On Thursday, May 7, he spent the blazing day replacing the sign, banishing the weeds and planting cheerful flowers.
The cemetery, reportedly built in 1926, served as a final resting place for African-Americans in Jim Crow Pinellas County; some 6,000 souls are said to be buried there. It lies near the St. Petersburg/Gulfport line and faces 58th Street South at the intersection with 6th Avenue, just south of the Royal Palm Cemetery and the old railroad tracks (now the Pinellas Trail).
“The bottom line is that it just needed to be done, so we did it,” said Hollman, who lives nearby in St. Petersburg.
The “we” he referred to was himself and his partner Bill Sullivan, a Realtor who kept the sweating Hollman supplied with cold beverages, bolts and additional plants in between his showings of properties that day.
“Hopefully, somebody will take the lead and keep doing it,” Hollman added.
While he was fixing up the site and installing the new sign that cost him $125, almost a dozen people stopped by to commiserate about the sad state of the cemetery and thank him for his work, Hollman said.
Hollman, a Michigan native, picked up the reins that have fallen between the cities of Gulfport and St. Petersburg and a cemetery manager who has reportedly moved out of state, leaving a rundown property and a passel of unpaid bills behind.
Gulfport City Manager Jim O’Reilly said the city has liens totaling some $17,000 on the cemetery for mowing and maintaining the nine-acre property in the last several years. The cemetery is owned by Sarlie McKinnon of Atlanta, according to Gulfport officials.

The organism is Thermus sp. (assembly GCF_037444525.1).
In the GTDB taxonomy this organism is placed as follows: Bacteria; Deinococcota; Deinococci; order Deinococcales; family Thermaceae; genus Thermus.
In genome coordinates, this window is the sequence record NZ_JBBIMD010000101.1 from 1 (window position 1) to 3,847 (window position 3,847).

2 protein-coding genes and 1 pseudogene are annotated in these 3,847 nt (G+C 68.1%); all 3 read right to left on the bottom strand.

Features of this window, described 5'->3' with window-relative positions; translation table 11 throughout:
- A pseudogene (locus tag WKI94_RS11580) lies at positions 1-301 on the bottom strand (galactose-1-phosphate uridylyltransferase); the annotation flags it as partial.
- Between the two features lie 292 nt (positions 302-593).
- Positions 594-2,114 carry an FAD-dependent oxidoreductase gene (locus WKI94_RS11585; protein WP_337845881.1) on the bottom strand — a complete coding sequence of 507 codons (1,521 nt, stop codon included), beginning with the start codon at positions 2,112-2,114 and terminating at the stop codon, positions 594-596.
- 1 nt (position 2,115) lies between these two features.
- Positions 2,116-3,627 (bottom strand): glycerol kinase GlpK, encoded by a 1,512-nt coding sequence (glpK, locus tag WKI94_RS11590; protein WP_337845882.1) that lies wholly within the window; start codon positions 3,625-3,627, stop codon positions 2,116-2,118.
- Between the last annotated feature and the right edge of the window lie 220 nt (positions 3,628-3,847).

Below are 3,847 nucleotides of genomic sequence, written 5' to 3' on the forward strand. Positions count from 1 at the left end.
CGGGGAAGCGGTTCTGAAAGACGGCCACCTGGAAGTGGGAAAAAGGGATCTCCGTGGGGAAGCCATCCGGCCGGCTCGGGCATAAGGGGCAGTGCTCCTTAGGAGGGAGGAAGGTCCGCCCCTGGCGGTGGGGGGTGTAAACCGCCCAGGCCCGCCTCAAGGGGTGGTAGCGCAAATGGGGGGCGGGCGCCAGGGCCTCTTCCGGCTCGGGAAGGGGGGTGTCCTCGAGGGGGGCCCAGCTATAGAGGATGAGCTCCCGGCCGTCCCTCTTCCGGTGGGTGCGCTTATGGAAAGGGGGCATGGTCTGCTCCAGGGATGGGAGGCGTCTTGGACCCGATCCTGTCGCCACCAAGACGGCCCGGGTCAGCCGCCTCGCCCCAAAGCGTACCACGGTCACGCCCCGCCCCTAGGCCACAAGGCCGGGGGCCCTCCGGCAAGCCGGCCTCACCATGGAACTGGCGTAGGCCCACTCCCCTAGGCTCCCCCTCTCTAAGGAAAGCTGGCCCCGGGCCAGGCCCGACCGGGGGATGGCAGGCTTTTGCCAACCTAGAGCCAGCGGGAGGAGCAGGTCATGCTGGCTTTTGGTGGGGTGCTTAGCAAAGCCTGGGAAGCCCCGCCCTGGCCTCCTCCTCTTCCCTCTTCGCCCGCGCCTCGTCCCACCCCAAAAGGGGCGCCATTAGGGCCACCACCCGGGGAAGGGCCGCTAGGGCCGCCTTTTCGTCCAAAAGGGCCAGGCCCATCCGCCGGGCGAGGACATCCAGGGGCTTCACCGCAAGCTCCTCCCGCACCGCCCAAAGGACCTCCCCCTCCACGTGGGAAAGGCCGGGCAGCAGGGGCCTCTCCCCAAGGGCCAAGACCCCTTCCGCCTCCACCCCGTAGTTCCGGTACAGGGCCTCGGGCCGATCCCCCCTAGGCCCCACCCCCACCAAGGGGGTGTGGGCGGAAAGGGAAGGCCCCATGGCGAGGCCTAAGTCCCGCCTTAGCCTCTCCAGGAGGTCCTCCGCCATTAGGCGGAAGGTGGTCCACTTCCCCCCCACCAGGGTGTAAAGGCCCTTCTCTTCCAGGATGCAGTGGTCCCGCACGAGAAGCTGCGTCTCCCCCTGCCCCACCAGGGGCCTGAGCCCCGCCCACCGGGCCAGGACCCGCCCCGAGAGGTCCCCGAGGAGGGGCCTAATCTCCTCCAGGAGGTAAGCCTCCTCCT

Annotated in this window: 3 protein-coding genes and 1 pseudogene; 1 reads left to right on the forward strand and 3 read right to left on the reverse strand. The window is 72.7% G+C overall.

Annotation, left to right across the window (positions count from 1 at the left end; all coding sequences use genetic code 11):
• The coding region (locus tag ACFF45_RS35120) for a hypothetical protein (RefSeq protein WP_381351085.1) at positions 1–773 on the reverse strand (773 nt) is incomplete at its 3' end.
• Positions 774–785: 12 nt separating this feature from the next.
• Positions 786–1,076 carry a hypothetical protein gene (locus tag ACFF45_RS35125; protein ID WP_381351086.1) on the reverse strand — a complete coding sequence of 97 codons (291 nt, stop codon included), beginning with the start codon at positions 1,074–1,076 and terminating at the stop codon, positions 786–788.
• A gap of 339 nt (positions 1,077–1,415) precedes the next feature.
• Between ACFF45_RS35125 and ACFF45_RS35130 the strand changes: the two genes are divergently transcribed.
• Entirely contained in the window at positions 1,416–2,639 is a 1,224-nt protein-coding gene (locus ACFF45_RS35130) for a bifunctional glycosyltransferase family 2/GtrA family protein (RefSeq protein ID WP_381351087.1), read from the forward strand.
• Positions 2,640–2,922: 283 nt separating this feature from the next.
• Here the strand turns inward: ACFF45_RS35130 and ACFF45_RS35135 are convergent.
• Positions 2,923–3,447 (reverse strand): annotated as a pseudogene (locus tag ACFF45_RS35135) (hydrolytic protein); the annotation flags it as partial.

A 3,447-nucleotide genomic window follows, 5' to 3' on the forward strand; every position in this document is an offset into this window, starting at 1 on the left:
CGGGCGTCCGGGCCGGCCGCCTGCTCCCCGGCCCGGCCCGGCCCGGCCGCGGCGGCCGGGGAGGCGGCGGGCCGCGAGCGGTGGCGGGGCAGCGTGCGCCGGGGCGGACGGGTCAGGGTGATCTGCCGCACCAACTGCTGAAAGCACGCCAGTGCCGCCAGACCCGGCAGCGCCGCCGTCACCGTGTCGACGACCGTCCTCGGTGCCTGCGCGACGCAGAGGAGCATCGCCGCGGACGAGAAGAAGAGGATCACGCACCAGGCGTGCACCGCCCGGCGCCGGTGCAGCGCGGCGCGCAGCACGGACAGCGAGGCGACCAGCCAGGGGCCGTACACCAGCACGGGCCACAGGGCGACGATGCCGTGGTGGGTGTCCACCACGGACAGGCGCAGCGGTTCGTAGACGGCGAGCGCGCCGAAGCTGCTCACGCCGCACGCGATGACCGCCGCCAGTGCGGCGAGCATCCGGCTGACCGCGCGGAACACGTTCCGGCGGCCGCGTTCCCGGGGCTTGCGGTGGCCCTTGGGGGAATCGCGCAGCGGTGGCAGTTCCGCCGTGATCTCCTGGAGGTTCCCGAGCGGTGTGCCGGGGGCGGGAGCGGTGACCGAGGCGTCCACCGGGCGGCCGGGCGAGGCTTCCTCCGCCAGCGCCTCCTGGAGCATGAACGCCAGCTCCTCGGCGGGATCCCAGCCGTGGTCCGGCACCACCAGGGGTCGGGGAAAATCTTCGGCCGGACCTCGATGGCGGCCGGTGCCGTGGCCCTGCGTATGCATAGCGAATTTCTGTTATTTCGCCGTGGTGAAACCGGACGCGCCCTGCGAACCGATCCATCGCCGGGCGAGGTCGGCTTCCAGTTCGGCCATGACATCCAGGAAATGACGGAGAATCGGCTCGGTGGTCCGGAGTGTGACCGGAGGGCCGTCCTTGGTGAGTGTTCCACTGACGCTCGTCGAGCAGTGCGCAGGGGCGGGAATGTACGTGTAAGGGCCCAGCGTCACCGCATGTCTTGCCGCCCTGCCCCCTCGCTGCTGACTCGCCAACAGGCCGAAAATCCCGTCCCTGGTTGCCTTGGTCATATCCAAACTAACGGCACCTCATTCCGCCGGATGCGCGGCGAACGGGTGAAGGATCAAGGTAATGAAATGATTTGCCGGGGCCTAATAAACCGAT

“We mow it and make basic maintenance to keep it safe, as we’re required by state statute,” O’Reilly said.
The goal, however, “is to have a responsible party take care of it in lieu of the city,” he said.
To that end, Ward 4 Councilman Michael Fridovich said the city has spoken with McKinnon “many times over the years” about finding a solution. He said he called McKinnon again several weeks ago and that McKinnon agreed to sign a quit claim deed assigning the property to a local pastor willing to take over the cemetery’s maintenance. However, McKinnon failed to follow through, “which is what he has done over the years,” Fridovich said.
The Gabber called the cell phone number provided for McKinnon by the city and reached a man who confirmed he was McKinnon, but who said he did not own the cemetery. Declining to elaborate, the man who identified himself as McKinnon said he would call back, but as of press time has not done so.
According to a 2010 article by the Tampa Bay Times, McKinnon took over operation of the cemetery in December 2009 under the auspices of the nonprofit Lincoln Cemetery Memorial Park Corp. to rescue it from neglect. Of the $109,000 perpetual-care fund he received from the previous owners, $25,000 remained six months later, with most of the money reportedly going to pay bills and do initial cleanup.
St. Petersburg Councilmember Wengay Newton, who has been active on cemetery matters in the past, had not returned the Gabber’s request for comment by press time.